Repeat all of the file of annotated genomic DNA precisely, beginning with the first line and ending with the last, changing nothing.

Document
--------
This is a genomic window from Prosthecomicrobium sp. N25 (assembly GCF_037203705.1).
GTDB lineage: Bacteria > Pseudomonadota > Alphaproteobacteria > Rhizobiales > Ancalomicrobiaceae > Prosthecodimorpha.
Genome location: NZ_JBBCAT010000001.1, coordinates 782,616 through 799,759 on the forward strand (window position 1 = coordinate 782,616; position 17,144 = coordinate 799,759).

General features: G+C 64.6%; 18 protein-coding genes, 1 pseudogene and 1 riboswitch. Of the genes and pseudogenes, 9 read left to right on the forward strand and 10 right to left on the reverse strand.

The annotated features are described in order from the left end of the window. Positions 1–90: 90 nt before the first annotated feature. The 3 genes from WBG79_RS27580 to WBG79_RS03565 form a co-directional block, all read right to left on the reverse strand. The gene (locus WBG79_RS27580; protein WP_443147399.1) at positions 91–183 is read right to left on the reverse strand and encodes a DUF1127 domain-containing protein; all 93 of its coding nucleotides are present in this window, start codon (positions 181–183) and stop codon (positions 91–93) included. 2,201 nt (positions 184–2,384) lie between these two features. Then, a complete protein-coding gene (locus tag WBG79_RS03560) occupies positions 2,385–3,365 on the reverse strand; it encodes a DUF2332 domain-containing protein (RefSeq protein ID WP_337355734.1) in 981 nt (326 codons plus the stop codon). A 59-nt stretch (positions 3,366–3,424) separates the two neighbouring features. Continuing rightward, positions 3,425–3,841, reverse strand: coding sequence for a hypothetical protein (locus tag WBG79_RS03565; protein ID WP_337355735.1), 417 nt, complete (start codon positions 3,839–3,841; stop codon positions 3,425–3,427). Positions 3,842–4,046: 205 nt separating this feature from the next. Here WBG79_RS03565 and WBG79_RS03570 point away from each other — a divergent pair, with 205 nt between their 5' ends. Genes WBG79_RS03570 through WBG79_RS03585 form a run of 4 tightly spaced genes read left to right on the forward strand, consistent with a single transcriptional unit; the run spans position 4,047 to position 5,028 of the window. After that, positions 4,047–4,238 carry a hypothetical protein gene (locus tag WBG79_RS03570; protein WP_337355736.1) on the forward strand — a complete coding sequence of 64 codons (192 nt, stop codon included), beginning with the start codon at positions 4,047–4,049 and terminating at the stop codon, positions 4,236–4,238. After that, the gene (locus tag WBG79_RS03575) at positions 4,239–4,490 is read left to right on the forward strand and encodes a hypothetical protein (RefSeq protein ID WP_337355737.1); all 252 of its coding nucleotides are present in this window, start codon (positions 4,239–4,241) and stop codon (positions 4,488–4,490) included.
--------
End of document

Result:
This is a genomic window from Prosthecomicrobium sp. N25 (assembly GCF_037203705.1).
GTDB lineage: Bacteria > Pseudomonadota > Alphaproteobacteria > Rhizobiales > Ancalomicrobiaceae > Prosthecodimorpha.
Genome location: NZ_JBBCAT010000001.1, coordinates 782,616 through 799,759 on the forward strand (window position 1 = coordinate 782,616; position 17,144 = coordinate 799,759).

General features: G+C 64.6%; 18 protein-coding genes, 1 pseudogene and 1 riboswitch. Of the genes and pseudogenes, 9 read left to right on the forward strand and 10 right to left on the reverse strand.

The annotated features are described in order from the left end of the window. Positions 1–90: 90 nt before the first annotated feature. The 3 genes from WBG79_RS27580 to WBG79_RS03565 form a co-directional block, all read right to left on the reverse strand. The gene (locus WBG79_RS27580; protein WP_443147399.1) at positions 91–183 is read right to left on the reverse strand and encodes a DUF1127 domain-containing protein; all 93 of its coding nucleotides are present in this window, start codon (positions 181–183) and stop codon (positions 91–93) included. 2,201 nt (positions 184–2,384) lie between these two features. Then, a complete protein-coding gene (locus tag WBG79_RS03560) occupies positions 2,385–3,365 on the reverse strand; it encodes a DUF2332 domain-containing protein (RefSeq protein ID WP_337355734.1) in 981 nt (326 codons plus the stop codon). A 59-nt stretch (positions 3,366–3,424) separates the two neighbouring features. Continuing rightward, positions 3,425–3,841, reverse strand: coding sequence for a hypothetical protein (locus tag WBG79_RS03565; protein ID WP_337355735.1), 417 nt, complete (start codon positions 3,839–3,841; stop codon positions 3,425–3,427). Positions 3,842–4,046: 205 nt separating this feature from the next. Here WBG79_RS03565 and WBG79_RS03570 point away from each other — a divergent pair, with 205 nt between their 5' ends. Genes WBG79_RS03570 through WBG79_RS03585 form a run of 4 tightly spaced genes read left to right on the forward strand, consistent with a single transcriptional unit; the run spans position 4,047 to position 5,028 of the window. After that, positions 4,047–4,238 carry a hypothetical protein gene (locus tag WBG79_RS03570; protein WP_337355736.1) on the forward strand — a complete coding sequence of 64 codons (192 nt, stop codon included), beginning with the start codon at positions 4,047–4,049 and terminating at the stop codon, positions 4,236–4,238. After that, the gene (locus tag WBG79_RS03575) at positions 4,239–4,490 is read left to right on the forward strand and encodes a hypothetical protein (RefSeq protein ID WP_337355737.1); all 252 of its coding nucleotides are present in this window, start codon (positions 4,239–4,241) and stop codon (positions 4,488–4,490) included.